These bad times of public-private corruption and devastating natural phenomena that we live in Peru, show us a reality that the authorities and politicians did not see or never wanted to see: the weakness of our institutions.
To show this example: several years ago, Dr. Kuroiwa warned about the disasters and the vulnerability of the population zones if corrective measures were not taken from the city halls, regional governments and central government. Since 1998, there were multiple threat maps for 170 cities, but what happened in 2017 with the “Coastal Child”? According to the COEN: 101 deceased, 149 thousand affected, 950 thousand affected and 205 thousand homes affected. But also hundreds of kilometers of destroyed roads, dozens of destroyed bridges, hundreds of kilometers of damaged irrigation canals, thousands of hectares of crops destroyed, etc.
Some additional indicators that show us the little Institutionality in Peru: Peru has more than 70% of employment in informality, 9 of its Regional Governors are imprisoned for corruption and 5 are being processed, according to the Comptroller 12 thousand six hundred million annual they steal acts of corruption from Peru …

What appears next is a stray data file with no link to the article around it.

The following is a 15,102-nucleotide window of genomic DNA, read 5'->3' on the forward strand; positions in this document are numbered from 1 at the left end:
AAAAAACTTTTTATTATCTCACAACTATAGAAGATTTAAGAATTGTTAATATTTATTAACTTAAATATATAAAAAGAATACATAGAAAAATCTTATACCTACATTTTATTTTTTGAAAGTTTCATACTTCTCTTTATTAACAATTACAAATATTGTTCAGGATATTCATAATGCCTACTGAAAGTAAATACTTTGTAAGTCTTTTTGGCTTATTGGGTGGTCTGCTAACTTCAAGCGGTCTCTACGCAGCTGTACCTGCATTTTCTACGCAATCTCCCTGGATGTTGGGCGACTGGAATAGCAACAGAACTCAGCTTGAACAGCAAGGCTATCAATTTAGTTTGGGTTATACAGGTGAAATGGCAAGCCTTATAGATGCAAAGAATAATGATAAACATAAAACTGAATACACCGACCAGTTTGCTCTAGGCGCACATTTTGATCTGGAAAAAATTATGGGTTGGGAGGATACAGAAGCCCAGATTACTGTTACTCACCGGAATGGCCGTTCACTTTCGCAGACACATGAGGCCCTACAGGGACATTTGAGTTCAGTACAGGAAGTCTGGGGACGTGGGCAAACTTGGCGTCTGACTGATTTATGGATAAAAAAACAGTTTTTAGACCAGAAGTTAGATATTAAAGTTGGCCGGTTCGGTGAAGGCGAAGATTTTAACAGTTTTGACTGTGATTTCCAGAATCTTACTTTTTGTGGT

And you will ask: What do these figures have to do with institutionality? The answer is EVERYTHING, because these indicators show us the result that our institutions have not been functioning.
And our Institutions, why could not they bring order to all this?
Why have we had to go so far as to lose dozens of human lives, have hundreds of thousands of victims, lose thousands of kilometers of road infrastructure, irrigation, production, water and sewage, destruction of towns and cities, … to give us Mind that now we must do things right?
However, nowadays, despite what we have experienced, why do our cities continue to grow without planning?
According to the World Economic Forum, Peru is ranked 106 out of 138 countries in institutionality and also in the tail of the countries: ranked 131 for organized crime, 134 for poor regulation, 112 for bad public spending, etc. How do we pretend to be an OECD country if we do not first rebuild and strengthen the INSTITUTIONALITY (with a capital letter) in Peru?
It is very important to first become aware of this, I think we have already done it, but the second part is missing: changing our attitude as a society respecting the laws and strengthening institutions.
In Peru there are millions of honest citizens, we pay our taxes, we comply with the rules and we want a decent Peru and public institutions that are modern, solid, reliable, predictable, efficient, lasting and respectable. We can not pretend to move to development but structurally change institutions.
It is an urgent task of the Powers of the Peruvian State to carry out the reconstruction of the affected areas with speed and success, but also, today more than ever, the reconstruction of the Institutionality in Peru begins. We must all support this effort!
May 18, 2017
By: Gabriel Amaro, Executive Director AGAP